Human Rights House Foundation

United Kingdom

Image: Sergei Aslanian, Russian radio journalist. 
Copyright: ITAR-TASS

Russian radio journalist stabbed in Moscow

Russian radio journalist Sergei Aslanian was brutally attacked in Moscow near his apartment last week. The attack could be linked to the controversial statements he made about Prophet Muhammad.

Sunday, 03 June 2012, by HRH London, based on Journalists Without Borders, Committee to Protect Journalists and Radio Free Europe/Radio Liberty information.

On 28 May late night an unidentified man attacked Sergei Aslanian, a journalist for the state-owned broadcaster Radio Mayak, outside his apartment in Moscow, hitting him on the head with a heavy object and stabbing him multiple times in the chest, neck, and hands.

Attacked after a phone call

According to Reporters Without Borders, on that evening Aslanian received a call at home from an unidentified caller who said he wanted to speak to him in the street outside. When Aslanian reached the landing, he was violently attacked. The journalist survived the attack and was able to call the police.

Aslanian was taken to Sklifosovski hospital where he underwent surgery. He was treated for concussion and at least 15 stab wounds. After the surgery the doctors said his condition was stable and satisfactory.

Assault can be connected to journalist's comments
Aslanian worked for the radio station Ekho Moskvy for ten years. Since late last year, he has presented a program “Tsentralny Komitet” on Radio Mayak - a news and entertainment show focusing on motoring and transport issues.

Sergey Arkhipov, deputy director of Radio Mayak's management company, visited Aslanian in hospital and told journalists that Aslanian’s assailant had said, "You don't like Allah", before attacking.

Aslanian himself said that the attack could be connected to a comment he had made on his show, which Russia's Muslim community had found insulting of Prophet Muhammad and Islam.

On 14 May during his program he described Prophet Muhammad as a “businessman” whose business was so successful it continued to prosper today. He said the founder of Islam had “rewritten the Bible” and was believed to have suffered from “serious sexual problems”.

These remarks offended some members of the Muslim community, the representatives of which lodged a complaint with the public prosecutor’s office accusing the journalist of inciting hatred. Aslanian later publicly apologised for the comment.

Albir Krganov, the mufti of Moscow and central Russia, has condemned the violence against the reporter, Radio Free Europe/Radio Liberty reports.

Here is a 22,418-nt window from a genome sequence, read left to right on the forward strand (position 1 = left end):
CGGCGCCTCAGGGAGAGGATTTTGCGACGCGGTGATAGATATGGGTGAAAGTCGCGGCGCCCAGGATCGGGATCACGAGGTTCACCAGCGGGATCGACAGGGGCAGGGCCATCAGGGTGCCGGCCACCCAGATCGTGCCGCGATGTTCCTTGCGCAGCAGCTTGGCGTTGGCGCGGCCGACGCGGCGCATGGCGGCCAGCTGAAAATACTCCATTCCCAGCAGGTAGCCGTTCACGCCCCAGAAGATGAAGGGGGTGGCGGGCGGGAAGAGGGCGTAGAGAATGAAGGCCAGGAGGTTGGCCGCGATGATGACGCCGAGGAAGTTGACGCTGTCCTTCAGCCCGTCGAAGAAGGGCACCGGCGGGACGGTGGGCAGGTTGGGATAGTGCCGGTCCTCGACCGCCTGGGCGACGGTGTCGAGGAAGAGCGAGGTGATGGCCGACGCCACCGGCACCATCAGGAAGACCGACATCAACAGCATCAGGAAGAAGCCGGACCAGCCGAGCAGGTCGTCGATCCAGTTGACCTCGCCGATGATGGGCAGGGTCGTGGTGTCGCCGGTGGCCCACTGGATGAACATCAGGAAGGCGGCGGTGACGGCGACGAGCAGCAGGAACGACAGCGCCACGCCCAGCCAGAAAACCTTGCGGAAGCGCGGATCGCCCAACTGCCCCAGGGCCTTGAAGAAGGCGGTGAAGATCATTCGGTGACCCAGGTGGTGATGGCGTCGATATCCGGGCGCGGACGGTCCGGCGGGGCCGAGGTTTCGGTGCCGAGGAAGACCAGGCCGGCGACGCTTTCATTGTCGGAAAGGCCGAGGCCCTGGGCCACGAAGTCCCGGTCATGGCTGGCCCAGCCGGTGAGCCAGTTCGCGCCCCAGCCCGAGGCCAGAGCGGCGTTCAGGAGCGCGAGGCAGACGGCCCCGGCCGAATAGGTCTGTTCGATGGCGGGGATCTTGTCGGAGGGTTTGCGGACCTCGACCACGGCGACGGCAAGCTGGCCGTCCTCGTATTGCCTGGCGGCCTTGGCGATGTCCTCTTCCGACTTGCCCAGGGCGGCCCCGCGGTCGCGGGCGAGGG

Journalist did not receive prior threats
Arkhipov told Gazeta that Aslanian did not report receiving any prior threats, and said that his colleagues hoped the attacker would be brought to justice.

Moscow police immediately launched an investigation into the incident. The case was treated first as assault and battery under the criminal code, but later was changed to “moderately serious premeditated personal injury”.

The police are studying CCTV footage from a nearby camera. Police said they were working on a number of theories, including the possibility that the attack was related to the journalist’s work.

Perpetrator has to be brought to justice
Reporters Without Borders hope that the investigation will lead to the identification of the perpetrator of this attack, and those who may be behind it, as soon as possible.

“Everything possible must be done to prevent this latest incident being added to the long list of attacks on media workers that have gone unpunished in Russia”, declared the organisation.

Impunity in attacks on the press remains high in Russia, Committee to Protect Journalists (CPJ) research shows. Despite high-level promises of justice, including by former President Dmitry Medvedev, Russian investigators have failed to name and apprehend those responsible for vicious attacks on Mikhail Beketov of the independent newspaper Khimkinskaya Pravda, and Oleg Kashin, left, of the prominent business daily Kommersant. Many other attacks and murders of journalists remain unsolved, according to CPJ data.

The country remains stuck in 142nd place out of 179 countries in the latest World Press Freedom Index published by Reporters Without Borders.

HRH London, based on Journalists Without Borders, Committee to Protect Journalists and Radio Free Europe/Radio Liberty information.

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